Friday 10 January
Day 10 Traversing the Panama Canal
After a really rough night (our first) where it was dangerous even getting up in the night to cross 2 meters to get to the loo, we got to the Northern end of the Panama Canal at Christobal at six. It had calmed down by that time. John had taken a sea sickness pill before he went to bed and slept like a babe. We got up at seven to have our room service breakfast and we could already see the beginning of the Gatum locks at the beginning of the canal. Panama Canal was started by the French in 1880 but they had financial difficulties so the project was ceased. After gaining dependence in 1903, Panama made an agreement with the US for a further attempt at construction. It started in 1904 and finished on August 15, 1914. The US managed it until 1999 when Panama took over full operation, administration and maintenance. It's an amazing short cut between the Atlantic and Pacific. The millionth ship, the bulk carrier Fortune Plum, went through on September 4, 2010. The inter oceanic waterway uses a system of locks with two lanes that operate as water elevators and raises the ships from sea level to Gatun Lake, 26 m above sea level to allow the crossing through the Continental Divide , and then lowers the ships to sea level on the other side of the isthmus. We entered the first Gatum lock at 8am and it took until five to go very slowly through the vast Gatum Lake, through the narrow Culebra Cut, then through two more lock systems, the Pedro Miguel Locks and Miraflora Locks. At the approach to the Pacific Ocean we passed under the Pan Pacific Highway which runs all the way down the West Coast of North America and then to the west coast of South America. As you go into the locks, there are great trains on tracks that sometime run up hills to help keep the ships in the centre of the locks and proceed through at a steady slow pace. At the same time we went though there were three other cruise ships - two in front and one behind. It was all pretty impressive. We got to the Pacific Ocean by early evening. John took a lot of photos but we are yet to download them onto the iPad to have a good look at them.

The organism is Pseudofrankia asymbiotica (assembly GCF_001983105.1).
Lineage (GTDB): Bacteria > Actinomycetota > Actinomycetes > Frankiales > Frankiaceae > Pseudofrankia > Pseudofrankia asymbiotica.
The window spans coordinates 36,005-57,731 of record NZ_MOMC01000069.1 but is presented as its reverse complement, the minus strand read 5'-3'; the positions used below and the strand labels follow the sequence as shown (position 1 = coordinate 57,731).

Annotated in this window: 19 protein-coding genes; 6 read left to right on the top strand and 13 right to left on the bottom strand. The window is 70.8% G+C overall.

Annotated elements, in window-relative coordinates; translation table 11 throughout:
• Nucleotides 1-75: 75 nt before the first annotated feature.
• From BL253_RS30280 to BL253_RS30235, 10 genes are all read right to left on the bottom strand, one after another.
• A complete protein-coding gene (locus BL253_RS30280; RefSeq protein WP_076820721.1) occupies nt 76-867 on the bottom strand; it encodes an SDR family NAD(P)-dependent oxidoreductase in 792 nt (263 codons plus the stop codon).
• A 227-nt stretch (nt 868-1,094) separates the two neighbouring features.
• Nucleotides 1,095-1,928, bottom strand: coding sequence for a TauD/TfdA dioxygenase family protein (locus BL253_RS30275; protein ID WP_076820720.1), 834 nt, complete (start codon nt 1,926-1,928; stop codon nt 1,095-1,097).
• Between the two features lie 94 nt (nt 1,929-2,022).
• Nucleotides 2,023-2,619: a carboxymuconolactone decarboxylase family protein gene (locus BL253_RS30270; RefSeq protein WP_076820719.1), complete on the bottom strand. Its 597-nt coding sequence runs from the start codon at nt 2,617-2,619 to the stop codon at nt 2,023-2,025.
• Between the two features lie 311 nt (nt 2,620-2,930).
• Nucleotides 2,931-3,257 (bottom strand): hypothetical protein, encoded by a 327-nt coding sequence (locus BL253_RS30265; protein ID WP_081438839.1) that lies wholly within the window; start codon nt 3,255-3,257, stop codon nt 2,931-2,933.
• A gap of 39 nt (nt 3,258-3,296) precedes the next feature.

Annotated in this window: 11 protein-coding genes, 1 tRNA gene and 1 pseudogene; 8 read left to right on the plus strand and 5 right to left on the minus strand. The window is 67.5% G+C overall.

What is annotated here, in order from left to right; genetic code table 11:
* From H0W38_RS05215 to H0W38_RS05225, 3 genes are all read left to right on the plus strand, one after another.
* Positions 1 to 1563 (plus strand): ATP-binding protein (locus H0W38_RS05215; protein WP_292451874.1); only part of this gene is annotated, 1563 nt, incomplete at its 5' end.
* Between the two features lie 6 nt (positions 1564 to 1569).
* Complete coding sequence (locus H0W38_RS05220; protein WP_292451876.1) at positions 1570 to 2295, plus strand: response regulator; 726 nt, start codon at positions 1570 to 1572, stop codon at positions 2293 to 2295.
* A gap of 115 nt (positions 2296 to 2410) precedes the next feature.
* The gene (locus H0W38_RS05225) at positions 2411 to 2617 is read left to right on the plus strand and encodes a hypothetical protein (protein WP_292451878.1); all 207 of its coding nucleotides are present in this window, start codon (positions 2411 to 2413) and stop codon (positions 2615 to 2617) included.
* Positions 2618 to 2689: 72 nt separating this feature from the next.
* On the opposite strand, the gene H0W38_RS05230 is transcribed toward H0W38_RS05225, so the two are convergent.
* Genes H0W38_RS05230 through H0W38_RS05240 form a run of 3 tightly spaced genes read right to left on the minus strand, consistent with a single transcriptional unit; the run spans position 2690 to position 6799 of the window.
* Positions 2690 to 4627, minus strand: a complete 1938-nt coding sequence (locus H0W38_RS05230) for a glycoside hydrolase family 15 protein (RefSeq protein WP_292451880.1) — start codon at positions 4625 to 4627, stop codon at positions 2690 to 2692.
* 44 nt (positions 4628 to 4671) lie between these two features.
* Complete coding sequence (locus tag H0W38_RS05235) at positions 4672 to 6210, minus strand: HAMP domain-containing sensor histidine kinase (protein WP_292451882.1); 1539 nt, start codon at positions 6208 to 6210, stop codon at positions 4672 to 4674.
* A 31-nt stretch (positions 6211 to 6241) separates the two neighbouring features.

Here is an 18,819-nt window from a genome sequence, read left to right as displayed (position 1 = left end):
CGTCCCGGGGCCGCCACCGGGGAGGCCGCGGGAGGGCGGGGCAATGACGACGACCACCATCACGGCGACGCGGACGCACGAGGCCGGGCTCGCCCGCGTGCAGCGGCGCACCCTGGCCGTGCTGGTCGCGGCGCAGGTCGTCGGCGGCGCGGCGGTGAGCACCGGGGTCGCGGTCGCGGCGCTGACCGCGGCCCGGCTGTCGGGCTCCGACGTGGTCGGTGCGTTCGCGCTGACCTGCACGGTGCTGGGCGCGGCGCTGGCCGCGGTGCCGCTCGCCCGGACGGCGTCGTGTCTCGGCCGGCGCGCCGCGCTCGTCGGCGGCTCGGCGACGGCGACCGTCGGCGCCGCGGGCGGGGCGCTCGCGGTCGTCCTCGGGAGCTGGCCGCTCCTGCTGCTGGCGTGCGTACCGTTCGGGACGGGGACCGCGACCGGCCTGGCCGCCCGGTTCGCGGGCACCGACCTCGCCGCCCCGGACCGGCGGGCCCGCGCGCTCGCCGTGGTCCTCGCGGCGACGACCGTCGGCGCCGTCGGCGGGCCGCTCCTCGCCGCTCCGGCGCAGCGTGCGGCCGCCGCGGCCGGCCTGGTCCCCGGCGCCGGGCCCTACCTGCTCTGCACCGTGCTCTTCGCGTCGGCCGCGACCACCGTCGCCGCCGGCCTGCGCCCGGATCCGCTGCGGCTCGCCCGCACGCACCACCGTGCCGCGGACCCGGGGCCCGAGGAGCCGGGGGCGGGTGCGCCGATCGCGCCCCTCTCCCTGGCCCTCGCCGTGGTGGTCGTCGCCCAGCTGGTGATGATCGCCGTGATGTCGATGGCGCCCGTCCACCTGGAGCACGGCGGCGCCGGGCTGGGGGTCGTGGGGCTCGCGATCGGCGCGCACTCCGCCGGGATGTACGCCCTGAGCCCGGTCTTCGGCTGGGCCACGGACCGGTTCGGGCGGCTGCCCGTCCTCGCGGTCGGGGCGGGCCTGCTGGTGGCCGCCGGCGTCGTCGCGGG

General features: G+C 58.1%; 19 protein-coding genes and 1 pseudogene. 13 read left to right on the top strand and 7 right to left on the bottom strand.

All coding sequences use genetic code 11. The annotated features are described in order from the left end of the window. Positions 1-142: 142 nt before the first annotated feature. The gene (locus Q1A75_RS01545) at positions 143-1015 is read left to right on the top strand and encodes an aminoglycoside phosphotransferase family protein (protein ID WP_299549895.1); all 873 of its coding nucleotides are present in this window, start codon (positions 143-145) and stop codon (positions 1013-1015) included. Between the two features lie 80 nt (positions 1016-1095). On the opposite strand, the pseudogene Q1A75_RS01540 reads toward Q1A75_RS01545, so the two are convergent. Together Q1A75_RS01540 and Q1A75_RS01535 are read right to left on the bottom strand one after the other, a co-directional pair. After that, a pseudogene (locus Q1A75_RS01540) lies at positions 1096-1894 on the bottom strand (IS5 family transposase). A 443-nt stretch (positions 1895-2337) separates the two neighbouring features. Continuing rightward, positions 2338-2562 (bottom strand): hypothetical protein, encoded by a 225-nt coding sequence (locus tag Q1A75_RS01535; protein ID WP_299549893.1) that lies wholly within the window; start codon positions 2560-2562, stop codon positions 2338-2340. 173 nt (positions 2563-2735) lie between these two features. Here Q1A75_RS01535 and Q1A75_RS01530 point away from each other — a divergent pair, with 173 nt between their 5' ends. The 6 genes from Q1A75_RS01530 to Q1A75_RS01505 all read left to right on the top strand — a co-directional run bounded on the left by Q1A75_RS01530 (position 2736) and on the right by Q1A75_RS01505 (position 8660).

I know we've been promising some photos with MyTripJournal but the satellite Internet is awful. It repeatedly cuts out and is so slow, it takes twenty minutes to send one photo. When we get to Manta in Equador in a few days I hope we'll be able to get decent land WiFi there.
The shows at night continue to be extremely good. Last night was a violinist who played exquisitely and tonight it was brilliant singer who sang everything from classics, to musicals and jazz.
We have another sea day tomorrow so I have more singing, swimming and Trivia and John will play golf and join me in Trivia so we're looking forward to that. When you win in Trivia you win Grand Cruise dollars. $3 for a first! $2 for second and $1 for third. These can be used in the shop on board at the end of the cruise to purchase clothing or other HAL sponsored gifts. We've already got $40 and that's after six days so we're not doing badly.